The Gospel of Luke contains many details and stories about the infancy of Jesus not found elsewhere. Today’s Gospel reading is one such story, an account of the presentation of Jesus in the temple and the prayer-response of Simeon. Luke, ever the careful and polished historian, provides a wealth of detail about this important event, offering insights into the person and mission of Jesus, the faith of Joseph and Mary, and God’s plan of salvation.
Jesus had been circumcised and named on his eighth day (Lk 2:21). Thirty-three days later, he was taken to the temple to be consecrated, as was prescribed by the “law of the Lord” (cf. Lev 12:2-8; Ex 13:2). In fact, the observance of the law is front and center; this is first time the law is mentioned by Luke, and five of his nine references to the law are found in this relatively short story.
Although Luke wrote for a Gentile audience, he never cut corners in emphasizing the centrality of the Jewish beliefs and traditions, knowing full well how fundamental they were to the person and work of the Christ. Jesus came to save Israel, and part of doing so meant keeping the law perfectly.
The sacrifice of the pair of doves or pigeons indicates the poverty of Joseph and Mary, since the more expensive option was a year-old lamb.
It also highlights their humble and pious desire to follow the law.
Mary, as St. Bede noted, was a virgin “who by singular privilege was above the law” and had no need for purification or temple sacrifices, yet she “did not shun being made subject to the principles of the law for the sake of showing us an example of humility.” It calls to mind the great Psalm 119, where the psalmist declares, “Blessed those whose way is blameless, who walk by the law of the Lord,” and also declares, “I delight in your commandments, which I dearly love” (Ps 119:1, 47). Certainly Mary embodied such blamelessness, delight, and love, and Joseph was, as St. Matthew wrote, “a righteous man” (Mt 1:19).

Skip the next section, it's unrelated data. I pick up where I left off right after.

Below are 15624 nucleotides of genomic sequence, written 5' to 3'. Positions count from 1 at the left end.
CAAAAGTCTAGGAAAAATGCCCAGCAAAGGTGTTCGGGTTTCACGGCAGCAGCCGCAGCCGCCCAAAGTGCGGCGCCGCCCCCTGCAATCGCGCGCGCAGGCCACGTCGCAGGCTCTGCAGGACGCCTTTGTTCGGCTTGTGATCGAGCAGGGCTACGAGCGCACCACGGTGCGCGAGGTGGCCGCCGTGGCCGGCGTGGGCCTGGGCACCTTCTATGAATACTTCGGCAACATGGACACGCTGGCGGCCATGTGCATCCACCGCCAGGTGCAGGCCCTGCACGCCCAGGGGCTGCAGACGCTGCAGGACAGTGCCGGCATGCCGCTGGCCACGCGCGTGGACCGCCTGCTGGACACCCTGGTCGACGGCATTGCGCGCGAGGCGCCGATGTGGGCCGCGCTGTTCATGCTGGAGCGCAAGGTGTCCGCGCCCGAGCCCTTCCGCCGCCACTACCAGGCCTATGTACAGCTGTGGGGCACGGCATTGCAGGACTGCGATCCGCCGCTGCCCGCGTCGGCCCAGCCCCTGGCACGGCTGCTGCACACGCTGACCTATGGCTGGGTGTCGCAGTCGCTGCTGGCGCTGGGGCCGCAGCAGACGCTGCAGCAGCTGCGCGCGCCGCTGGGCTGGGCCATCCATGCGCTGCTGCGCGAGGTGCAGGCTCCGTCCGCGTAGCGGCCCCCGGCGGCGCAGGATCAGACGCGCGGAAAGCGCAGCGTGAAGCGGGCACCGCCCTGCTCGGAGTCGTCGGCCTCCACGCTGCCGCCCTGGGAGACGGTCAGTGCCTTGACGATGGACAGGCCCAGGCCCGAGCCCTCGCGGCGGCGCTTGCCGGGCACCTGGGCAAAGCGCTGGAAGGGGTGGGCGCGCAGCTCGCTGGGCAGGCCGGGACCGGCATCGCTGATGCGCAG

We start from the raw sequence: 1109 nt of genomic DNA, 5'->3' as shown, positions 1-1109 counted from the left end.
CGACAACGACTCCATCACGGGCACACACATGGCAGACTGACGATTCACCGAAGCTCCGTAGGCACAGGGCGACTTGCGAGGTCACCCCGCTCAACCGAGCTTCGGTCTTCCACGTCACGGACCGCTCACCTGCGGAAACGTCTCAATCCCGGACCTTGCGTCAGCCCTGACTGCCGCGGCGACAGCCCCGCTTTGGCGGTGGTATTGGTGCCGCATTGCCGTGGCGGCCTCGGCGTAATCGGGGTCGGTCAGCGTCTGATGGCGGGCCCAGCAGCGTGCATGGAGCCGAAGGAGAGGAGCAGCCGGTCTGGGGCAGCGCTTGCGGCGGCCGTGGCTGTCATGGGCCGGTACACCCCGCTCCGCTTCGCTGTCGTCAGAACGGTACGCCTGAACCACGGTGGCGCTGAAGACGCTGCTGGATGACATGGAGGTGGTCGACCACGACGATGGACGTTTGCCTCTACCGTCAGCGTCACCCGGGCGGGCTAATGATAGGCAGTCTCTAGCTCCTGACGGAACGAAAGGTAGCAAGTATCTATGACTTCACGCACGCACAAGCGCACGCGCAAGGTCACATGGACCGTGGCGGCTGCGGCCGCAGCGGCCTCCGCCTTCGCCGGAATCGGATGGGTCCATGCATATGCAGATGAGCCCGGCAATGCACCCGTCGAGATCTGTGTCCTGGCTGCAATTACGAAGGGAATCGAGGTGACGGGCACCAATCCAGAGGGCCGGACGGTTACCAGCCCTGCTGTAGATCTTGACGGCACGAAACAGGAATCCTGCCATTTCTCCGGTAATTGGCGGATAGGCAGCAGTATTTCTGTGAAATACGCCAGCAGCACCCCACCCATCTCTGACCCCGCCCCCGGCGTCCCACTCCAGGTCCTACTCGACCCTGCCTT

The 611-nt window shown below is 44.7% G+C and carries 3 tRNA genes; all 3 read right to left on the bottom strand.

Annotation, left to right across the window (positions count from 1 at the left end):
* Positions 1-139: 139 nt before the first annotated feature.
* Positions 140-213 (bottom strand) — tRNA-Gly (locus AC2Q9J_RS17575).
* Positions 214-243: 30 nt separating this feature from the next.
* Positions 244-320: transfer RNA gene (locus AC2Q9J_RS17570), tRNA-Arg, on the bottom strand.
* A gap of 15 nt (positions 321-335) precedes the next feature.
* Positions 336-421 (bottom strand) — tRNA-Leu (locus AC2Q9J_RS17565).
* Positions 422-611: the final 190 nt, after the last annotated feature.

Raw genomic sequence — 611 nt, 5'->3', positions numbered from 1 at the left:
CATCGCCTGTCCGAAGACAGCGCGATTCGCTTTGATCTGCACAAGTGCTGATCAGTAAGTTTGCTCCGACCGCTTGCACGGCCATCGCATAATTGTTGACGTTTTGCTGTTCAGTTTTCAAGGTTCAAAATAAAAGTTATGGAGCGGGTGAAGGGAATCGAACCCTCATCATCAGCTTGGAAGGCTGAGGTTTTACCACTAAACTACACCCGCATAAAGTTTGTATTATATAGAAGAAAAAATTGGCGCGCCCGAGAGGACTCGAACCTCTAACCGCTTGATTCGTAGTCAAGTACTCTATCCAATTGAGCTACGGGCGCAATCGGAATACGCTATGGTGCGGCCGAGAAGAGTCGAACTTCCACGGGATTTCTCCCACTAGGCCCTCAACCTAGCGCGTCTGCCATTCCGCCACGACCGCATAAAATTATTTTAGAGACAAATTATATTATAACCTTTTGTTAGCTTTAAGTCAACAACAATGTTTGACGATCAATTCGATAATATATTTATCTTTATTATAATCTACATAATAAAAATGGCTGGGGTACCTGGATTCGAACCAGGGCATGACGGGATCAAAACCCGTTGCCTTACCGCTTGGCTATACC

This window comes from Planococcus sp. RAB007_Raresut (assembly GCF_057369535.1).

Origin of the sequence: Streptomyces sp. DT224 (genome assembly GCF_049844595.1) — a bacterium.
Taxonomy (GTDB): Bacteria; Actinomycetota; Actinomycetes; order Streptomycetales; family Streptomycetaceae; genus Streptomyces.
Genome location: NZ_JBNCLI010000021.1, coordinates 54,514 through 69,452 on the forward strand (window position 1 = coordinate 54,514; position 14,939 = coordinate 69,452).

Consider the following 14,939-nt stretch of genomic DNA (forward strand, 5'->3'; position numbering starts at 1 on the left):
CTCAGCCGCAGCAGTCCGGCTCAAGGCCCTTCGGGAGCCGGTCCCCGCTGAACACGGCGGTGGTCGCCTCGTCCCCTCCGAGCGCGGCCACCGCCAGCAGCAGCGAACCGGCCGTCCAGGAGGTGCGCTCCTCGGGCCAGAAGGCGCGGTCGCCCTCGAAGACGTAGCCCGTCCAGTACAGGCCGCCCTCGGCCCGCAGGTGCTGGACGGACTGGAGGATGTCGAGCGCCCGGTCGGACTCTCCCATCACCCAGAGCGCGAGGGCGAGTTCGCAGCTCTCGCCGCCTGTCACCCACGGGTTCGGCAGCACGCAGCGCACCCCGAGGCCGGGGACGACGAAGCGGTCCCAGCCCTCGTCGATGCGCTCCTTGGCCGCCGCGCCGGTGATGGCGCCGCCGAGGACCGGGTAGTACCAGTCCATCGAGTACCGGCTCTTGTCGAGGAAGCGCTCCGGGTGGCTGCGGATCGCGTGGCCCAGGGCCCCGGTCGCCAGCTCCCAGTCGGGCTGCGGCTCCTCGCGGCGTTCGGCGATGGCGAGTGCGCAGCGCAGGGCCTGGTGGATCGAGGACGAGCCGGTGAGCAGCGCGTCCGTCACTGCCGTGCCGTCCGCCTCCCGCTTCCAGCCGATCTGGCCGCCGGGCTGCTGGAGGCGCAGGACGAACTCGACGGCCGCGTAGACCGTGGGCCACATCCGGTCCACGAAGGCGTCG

Pope Benedict XVI, in “Jesus of Nazareth: The Infancy Narratives” (Image, $20), notes that the infant Jesus, rather than being “redeemed” at the temple — as the event was commonly understood — was “personally handed over to God in the Temple, given over completely to God.” Every Jew was called to obey God and to belong to him. But Jesus was offered in a unique way, befitting his singular identity, and his eventual sacrifice on the cross is already hinted at in the act of being presented to God.
This is further amplified by the reaction and words of the righteous and devout Simeon. The old man was, wrote Archbishop Fulton Sheen in his “Life of Christ” (Image, $17.95), “like a sentinel whom God had sent to watch for the Light.” And when that Light — described many times over the past several Sundays — appeared, Simeon was able to sing his canticle. He did not look back, explained Sheen, “but forward, and not only to the future of his own people but to the future of all the Gentiles of all the tribes and nations of the earth.”
When Simeon exclaimed that his “eyes have seen your salvation,” he was not speaking in the abstract. On the contrary, he really did see and even hold salvation incarnate. And this salvation was not just for the Jewish people, for all people, of every nation. “The Son, who is from God,” preached St. Basil the Great, “is our God. He himself is also the Savior of the human race.”
Carl E. Olson is the editor of Catholic World Report.